• Office for the Coordination of Humanitarian Affairs occupied Palestinian territory (OCHAoPt). OCHA's Country Office in the occupied Palestinian territory (oPt), established in 2002 to support international efforts to respond to the deteriorating humanitarian situation in the oPt.[16]
  • Since 2015, the annual production of the Global Humanitarian Overview reports.[17]
  • Since 2015, OCHA acts as the secretariat for the Humanitarian Networks and Partnerships Weeks.[18]

Key achievements 2023[edit]

In 2023, for example, The organization successfully coordinated significant humanitarian efforts, in Ukraine for example, receiving almost $3.7 billion in support. The Central Emergency Response Fund distributed $735 million to aid 33 million people across 42 countries, including rapid responses in Ukraine and to global food insecurity. Record donations to the Country-Based Pooled Funds have enabled support for over 47 million people worldwide.[19]

Humanitarian innovation in organizations[edit]

The OCHA encourages humanitarian innovation within organizations. For organizations, it is a way of identifying and solving problems while changing business models to adapt to new opportunities. In OCHA's occasional policy paper Humanitarian Innovation: The State of the Art, they list the reasons why organizations are moving toward providing their own kind of humanitarian service through innovation:

  • Shifting business models based on public demand: There is a growing amount of humanitarian emergencies and the old model of response does not fit the modern problem.
  • Increased contributions from the private sector: Private organizations are driven by their obligation to Corporate Social Responsibility and now associate their contributions to their brand.
  • Developing partnerships within organizations: Partnerships lead to new ideas and solutions to problems.
  • Trend toward developing innovative technologies: Technology allows people to respond to emergencies quicker.

They also list potential challenges associated with these changes:

  • Humanitarian innovation requires a different market structure: It is assumed that there is no incentive for private organizations to participate in humanitarian innovation.
  • Inequalities in power can stimulate conflict: There is no general principle for ethics in innovation. If humanitarian innovation is carried out incorrectly, there can be consequences to communities, individuals, or the system at large.
  • Monetary and political risk if humanitarian efforts fail: This risk can cause delayed responses to humanitarian issues, so organizations tend to look to the past rather than plan for the future.[20]

International dialing code[edit]

The OCHA was assigned its own international calling code +888. Telephone numbers in the +888 "country code" were assigned to agencies providing humanitarian relief. The +888 code was implemented by Voxbone.[21] However, the assignment of the +888 code has been withdrawn.[22]

See also[edit]


  1. ^ United Nations General Assembly Session 46 Resolution 182. Strengthening of the coordination of humanitarian emergency assistance of the United Nations A/RES/46/182 19 December 1991.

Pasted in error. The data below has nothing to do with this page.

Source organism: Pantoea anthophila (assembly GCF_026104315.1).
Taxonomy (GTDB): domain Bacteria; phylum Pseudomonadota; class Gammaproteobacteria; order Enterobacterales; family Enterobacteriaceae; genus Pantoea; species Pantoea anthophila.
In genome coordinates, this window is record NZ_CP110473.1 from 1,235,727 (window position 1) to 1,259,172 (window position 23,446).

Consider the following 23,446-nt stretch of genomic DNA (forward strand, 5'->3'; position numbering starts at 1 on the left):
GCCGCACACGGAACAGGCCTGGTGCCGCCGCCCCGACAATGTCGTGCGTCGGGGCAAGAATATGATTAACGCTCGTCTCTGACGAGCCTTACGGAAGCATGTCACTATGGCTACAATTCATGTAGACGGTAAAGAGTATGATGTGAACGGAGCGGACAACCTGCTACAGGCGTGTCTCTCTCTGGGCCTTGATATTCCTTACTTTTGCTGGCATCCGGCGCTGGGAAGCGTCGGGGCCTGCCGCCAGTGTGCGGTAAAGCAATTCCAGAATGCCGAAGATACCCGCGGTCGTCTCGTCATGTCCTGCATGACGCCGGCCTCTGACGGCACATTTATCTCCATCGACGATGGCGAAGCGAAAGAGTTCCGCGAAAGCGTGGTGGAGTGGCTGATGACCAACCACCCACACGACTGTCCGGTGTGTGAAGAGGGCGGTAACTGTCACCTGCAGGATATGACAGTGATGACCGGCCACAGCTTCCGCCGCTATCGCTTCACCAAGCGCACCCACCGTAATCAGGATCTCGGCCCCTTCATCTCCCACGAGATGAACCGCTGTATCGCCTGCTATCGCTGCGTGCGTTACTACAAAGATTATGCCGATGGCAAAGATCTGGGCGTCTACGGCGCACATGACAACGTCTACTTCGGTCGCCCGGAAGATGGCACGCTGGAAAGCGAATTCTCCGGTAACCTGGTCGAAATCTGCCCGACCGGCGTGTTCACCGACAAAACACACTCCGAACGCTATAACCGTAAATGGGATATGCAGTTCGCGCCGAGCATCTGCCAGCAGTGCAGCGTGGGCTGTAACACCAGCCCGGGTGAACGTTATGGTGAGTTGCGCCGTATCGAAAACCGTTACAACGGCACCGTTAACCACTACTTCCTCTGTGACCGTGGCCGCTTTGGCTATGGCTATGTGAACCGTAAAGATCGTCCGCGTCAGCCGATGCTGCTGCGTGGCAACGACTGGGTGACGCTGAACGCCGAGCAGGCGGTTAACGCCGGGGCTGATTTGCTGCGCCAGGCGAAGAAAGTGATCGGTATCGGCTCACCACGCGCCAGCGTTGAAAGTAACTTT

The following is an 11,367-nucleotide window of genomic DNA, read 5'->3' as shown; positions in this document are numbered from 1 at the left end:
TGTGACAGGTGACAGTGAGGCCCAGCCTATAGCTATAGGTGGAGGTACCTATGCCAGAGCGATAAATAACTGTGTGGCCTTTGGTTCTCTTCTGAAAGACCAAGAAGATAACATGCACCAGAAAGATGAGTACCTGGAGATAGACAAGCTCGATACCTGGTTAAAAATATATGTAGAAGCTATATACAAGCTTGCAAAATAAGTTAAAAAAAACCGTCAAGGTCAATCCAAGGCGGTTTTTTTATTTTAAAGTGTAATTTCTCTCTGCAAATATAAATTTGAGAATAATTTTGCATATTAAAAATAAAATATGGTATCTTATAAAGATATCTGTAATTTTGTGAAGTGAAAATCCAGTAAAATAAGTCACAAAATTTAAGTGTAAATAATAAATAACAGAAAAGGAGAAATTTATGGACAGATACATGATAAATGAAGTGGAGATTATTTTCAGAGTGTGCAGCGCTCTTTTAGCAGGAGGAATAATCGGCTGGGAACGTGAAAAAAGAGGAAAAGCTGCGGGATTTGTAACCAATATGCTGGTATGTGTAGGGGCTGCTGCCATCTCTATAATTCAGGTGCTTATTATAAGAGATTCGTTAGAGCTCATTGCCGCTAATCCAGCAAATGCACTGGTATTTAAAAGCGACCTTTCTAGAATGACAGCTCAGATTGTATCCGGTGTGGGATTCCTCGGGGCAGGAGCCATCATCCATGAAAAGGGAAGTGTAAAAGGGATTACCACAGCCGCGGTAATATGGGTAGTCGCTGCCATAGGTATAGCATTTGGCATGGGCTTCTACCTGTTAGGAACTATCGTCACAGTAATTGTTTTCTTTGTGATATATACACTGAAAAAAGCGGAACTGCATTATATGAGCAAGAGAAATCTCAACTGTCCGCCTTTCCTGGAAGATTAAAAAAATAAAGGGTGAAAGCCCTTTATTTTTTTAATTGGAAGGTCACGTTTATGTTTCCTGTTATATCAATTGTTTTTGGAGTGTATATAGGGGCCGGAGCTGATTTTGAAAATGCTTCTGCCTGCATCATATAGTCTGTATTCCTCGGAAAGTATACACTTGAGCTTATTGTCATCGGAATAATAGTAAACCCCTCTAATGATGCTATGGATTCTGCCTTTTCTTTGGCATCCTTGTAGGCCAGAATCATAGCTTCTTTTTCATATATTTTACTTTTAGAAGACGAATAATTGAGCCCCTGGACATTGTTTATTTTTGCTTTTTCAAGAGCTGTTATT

2. ^ "Who We Are". OCHA. 27 September 2016. Retrieved 17 December 2019.
  3. ^ "OUR WORK". OCHA. 29 September 2016. Retrieved 17 December 2019.
  4. ^ UNDG Members. Undg.org. accessed on 20 November 2011.
  5. ^ "OCHA Annual Report 2019" (PDF). ReliefWeb. 11 June 2020. p. 4. Retrieved 14 July 2020.
  6. ^ "OCHA Annual Report 2015". ReliefWeb. 21 June 2016. p. 14. Retrieved 4 January 2017.
  7. ^ "Where We Work - All Countries". OCHA. Archived from the original on 26 April 2015. Retrieved 21 April 2015.
  8. ^ Lederer, Edith M. (14 August 2020). "UN launches $565-million appeal for Beirut explosion victims". The Globe and Mail Inc. Associated Press. Retrieved 2 April 2024.
  9. ^ Redesigning ReliefWeb. Reliefweb.int (1 September 2007). accessed on 20 November 2011.
  10. ^ about-us IRIN News. Accessed 10 June 2016. [dead link]
  11. ^ "About Us". ReliefWeb. 21 March 2011. Retrieved 4 January 2017.
  12. ^ ""Who does What Where" Database". Archived from the original on 22 November 2007.
  13. ^ "Welcome - Humanitarian Data Exchange". data.humdata.org. Retrieved 2 April 2024.
  14. ^ "Humanitarian Data Exchange". data.humdata.org. Retrieved 6 May 2019.
  15. ^ "Center for Excellence". COE. Retrieved 2 November 2009.
  16. ^ "About OCHA oPt" Archived 9 April 2014 at the Wayback Machine. accessed 11 November 2013
  17. ^ Salomons, Dirk. "Charity or Charade? The tragedy of humanitarianism." Journal of International Affairs 70, no. 2 (2017): 39-57.
  18. ^ "Humanitarian Networks and Partnerships Weeks (HNPW) x GISF 2021". Global Interagency Security Forum. Retrieved 23 January 2022.
  19. ^ "OCHA Annual Report". Retrieved 11 April 2024.
  20. ^ "Humanitarian Innovation: The State of the Art". accessed 9 November 2014
  21. ^ "Voxbone Press Release". Voxbone. Archived from the original on 12 November 2011. Retrieved 5 July 2011.
  22. ^ "National Numbering Plans". International Telecommunications Union. Retrieved 16 May 2022.

External links[edit]